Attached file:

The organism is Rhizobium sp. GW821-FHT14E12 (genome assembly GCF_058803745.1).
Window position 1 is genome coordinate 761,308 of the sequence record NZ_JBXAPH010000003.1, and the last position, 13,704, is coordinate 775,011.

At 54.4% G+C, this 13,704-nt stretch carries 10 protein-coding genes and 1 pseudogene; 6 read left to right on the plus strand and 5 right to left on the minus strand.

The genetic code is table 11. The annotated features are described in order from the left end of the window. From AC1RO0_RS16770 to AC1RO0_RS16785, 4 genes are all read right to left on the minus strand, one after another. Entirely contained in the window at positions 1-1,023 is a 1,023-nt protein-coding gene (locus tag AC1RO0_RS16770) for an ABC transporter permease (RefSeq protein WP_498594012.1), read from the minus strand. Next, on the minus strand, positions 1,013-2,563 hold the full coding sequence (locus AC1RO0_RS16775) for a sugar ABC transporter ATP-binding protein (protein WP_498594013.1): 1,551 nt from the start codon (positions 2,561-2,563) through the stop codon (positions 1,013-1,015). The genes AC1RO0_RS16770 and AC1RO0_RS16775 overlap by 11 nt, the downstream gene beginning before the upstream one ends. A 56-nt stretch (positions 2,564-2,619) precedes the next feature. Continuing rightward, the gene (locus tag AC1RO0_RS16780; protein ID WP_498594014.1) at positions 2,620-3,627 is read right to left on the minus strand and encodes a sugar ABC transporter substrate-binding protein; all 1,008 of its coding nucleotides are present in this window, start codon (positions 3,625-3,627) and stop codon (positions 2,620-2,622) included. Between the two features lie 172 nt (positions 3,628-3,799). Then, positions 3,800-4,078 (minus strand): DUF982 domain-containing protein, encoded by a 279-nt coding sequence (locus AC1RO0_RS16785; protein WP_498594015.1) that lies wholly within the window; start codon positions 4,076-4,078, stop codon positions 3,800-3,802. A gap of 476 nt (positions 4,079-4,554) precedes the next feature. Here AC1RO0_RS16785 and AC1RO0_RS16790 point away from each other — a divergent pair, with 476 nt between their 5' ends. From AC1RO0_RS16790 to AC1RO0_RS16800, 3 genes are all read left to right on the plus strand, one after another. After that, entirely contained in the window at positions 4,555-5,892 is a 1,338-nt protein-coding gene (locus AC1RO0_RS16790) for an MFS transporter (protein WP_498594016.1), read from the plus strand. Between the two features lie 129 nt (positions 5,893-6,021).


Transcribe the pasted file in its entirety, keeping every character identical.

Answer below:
The organism is Rhizobium sp. GW821-FHT14E12 (genome assembly GCF_058803745.1).
Window position 1 is genome coordinate 761,308 of the sequence record NZ_JBXAPH010000003.1, and the last position, 13,704, is coordinate 775,011.

At 54.4% G+C, this 13,704-nt stretch carries 10 protein-coding genes and 1 pseudogene; 6 read left to right on the plus strand and 5 right to left on the minus strand.

The genetic code is table 11. The annotated features are described in order from the left end of the window. From AC1RO0_RS16770 to AC1RO0_RS16785, 4 genes are all read right to left on the minus strand, one after another. Entirely contained in the window at positions 1-1,023 is a 1,023-nt protein-coding gene (locus tag AC1RO0_RS16770) for an ABC transporter permease (RefSeq protein WP_498594012.1), read from the minus strand. Next, on the minus strand, positions 1,013-2,563 hold the full coding sequence (locus AC1RO0_RS16775) for a sugar ABC transporter ATP-binding protein (protein WP_498594013.1): 1,551 nt from the start codon (positions 2,561-2,563) through the stop codon (positions 1,013-1,015). The genes AC1RO0_RS16770 and AC1RO0_RS16775 overlap by 11 nt, the downstream gene beginning before the upstream one ends. A 56-nt stretch (positions 2,564-2,619) precedes the next feature. Continuing rightward, the gene (locus tag AC1RO0_RS16780; protein ID WP_498594014.1) at positions 2,620-3,627 is read right to left on the minus strand and encodes a sugar ABC transporter substrate-binding protein; all 1,008 of its coding nucleotides are present in this window, start codon (positions 3,625-3,627) and stop codon (positions 2,620-2,622) included. Between the two features lie 172 nt (positions 3,628-3,799). Then, positions 3,800-4,078 (minus strand): DUF982 domain-containing protein, encoded by a 279-nt coding sequence (locus AC1RO0_RS16785; protein WP_498594015.1) that lies wholly within the window; start codon positions 4,076-4,078, stop codon positions 3,800-3,802. A gap of 476 nt (positions 4,079-4,554) precedes the next feature. Here AC1RO0_RS16785 and AC1RO0_RS16790 point away from each other — a divergent pair, with 476 nt between their 5' ends. From AC1RO0_RS16790 to AC1RO0_RS16800, 3 genes are all read left to right on the plus strand, one after another. After that, entirely contained in the window at positions 4,555-5,892 is a 1,338-nt protein-coding gene (locus AC1RO0_RS16790) for an MFS transporter (protein WP_498594016.1), read from the plus strand. Between the two features lie 129 nt (positions 5,893-6,021).